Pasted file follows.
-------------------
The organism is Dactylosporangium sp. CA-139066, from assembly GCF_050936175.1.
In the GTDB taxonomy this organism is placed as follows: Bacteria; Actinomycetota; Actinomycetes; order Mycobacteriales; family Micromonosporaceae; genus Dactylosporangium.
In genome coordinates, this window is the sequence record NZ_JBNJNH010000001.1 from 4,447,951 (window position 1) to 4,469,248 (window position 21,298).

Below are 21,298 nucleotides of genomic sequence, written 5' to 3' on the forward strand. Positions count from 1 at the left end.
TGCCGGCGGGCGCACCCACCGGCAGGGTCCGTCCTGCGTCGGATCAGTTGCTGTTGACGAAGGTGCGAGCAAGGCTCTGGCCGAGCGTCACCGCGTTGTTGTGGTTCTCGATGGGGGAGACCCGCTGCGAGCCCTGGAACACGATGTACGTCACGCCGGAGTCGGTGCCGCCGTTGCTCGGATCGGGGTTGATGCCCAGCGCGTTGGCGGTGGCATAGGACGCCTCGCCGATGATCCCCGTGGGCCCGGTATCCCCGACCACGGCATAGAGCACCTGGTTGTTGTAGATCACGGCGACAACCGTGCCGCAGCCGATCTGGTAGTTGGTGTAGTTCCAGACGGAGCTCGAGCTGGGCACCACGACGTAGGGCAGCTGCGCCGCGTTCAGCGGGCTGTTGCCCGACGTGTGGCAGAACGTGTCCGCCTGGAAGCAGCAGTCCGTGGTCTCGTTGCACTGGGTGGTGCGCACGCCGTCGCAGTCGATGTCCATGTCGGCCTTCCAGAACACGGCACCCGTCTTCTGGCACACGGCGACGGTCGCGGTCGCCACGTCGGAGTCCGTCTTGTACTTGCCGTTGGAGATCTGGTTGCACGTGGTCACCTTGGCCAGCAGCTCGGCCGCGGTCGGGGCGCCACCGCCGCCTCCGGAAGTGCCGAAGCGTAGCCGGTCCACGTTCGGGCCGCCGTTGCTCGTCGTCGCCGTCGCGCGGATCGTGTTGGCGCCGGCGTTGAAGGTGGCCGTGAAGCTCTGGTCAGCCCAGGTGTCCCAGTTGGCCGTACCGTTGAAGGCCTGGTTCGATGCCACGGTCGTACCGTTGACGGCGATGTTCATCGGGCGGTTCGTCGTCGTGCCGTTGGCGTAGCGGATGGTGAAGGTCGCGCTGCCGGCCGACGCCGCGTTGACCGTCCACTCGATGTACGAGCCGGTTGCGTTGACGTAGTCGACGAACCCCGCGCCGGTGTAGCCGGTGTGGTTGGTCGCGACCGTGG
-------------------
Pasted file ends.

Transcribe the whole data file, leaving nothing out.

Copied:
The organism is Dactylosporangium sp. CA-139066, from assembly GCF_050936175.1.
In the GTDB taxonomy this organism is placed as follows: Bacteria; Actinomycetota; Actinomycetes; order Mycobacteriales; family Micromonosporaceae; genus Dactylosporangium.
In genome coordinates, this window is the sequence record NZ_JBNJNH010000001.1 from 4,447,951 (window position 1) to 4,469,248 (window position 21,298).

Below are 21,298 nucleotides of genomic sequence, written 5' to 3' on the forward strand. Positions count from 1 at the left end.
TGCCGGCGGGCGCACCCACCGGCAGGGTCCGTCCTGCGTCGGATCAGTTGCTGTTGACGAAGGTGCGAGCAAGGCTCTGGCCGAGCGTCACCGCGTTGTTGTGGTTCTCGATGGGGGAGACCCGCTGCGAGCCCTGGAACACGATGTACGTCACGCCGGAGTCGGTGCCGCCGTTGCTCGGATCGGGGTTGATGCCCAGCGCGTTGGCGGTGGCATAGGACGCCTCGCCGATGATCCCCGTGGGCCCGGTATCCCCGACCACGGCATAGAGCACCTGGTTGTTGTAGATCACGGCGACAACCGTGCCGCAGCCGATCTGGTAGTTGGTGTAGTTCCAGACGGAGCTCGAGCTGGGCACCACGACGTAGGGCAGCTGCGCCGCGTTCAGCGGGCTGTTGCCCGACGTGTGGCAGAACGTGTCCGCCTGGAAGCAGCAGTCCGTGGTCTCGTTGCACTGGGTGGTGCGCACGCCGTCGCAGTCGATGTCCATGTCGGCCTTCCAGAACACGGCACCCGTCTTCTGGCACACGGCGACGGTCGCGGTCGCCACGTCGGAGTCCGTCTTGTACTTGCCGTTGGAGATCTGGTTGCACGTGGTCACCTTGGCCAGCAGCTCGGCCGCGGTCGGGGCGCCACCGCCGCCTCCGGAAGTGCCGAAGCGTAGCCGGTCCACGTTCGGGCCGCCGTTGCTCGTCGTCGCCGTCGCGCGGATCGTGTTGGCGCCGGCGTTGAAGGTGGCCGTGAAGCTCTGGTCAGCCCAGGTGTCCCAGTTGGCCGTACCGTTGAAGGCCTGGTTCGATGCCACGGTCGTACCGTTGACGGCGATGTTCATCGGGCGGTTCGTCGTCGTGCCGTTGGCGTAGCGGATGGTGAAGGTCGCGCTGCCGGCCGACGCCGCGTTGACCGTCCACTCGATGTACGAGCCGGTTGCGTTGACGTAGTCGACGAACCCCGCGCCGGTGTAGCCGGTGTGGTTGGTCGCGACCGTGG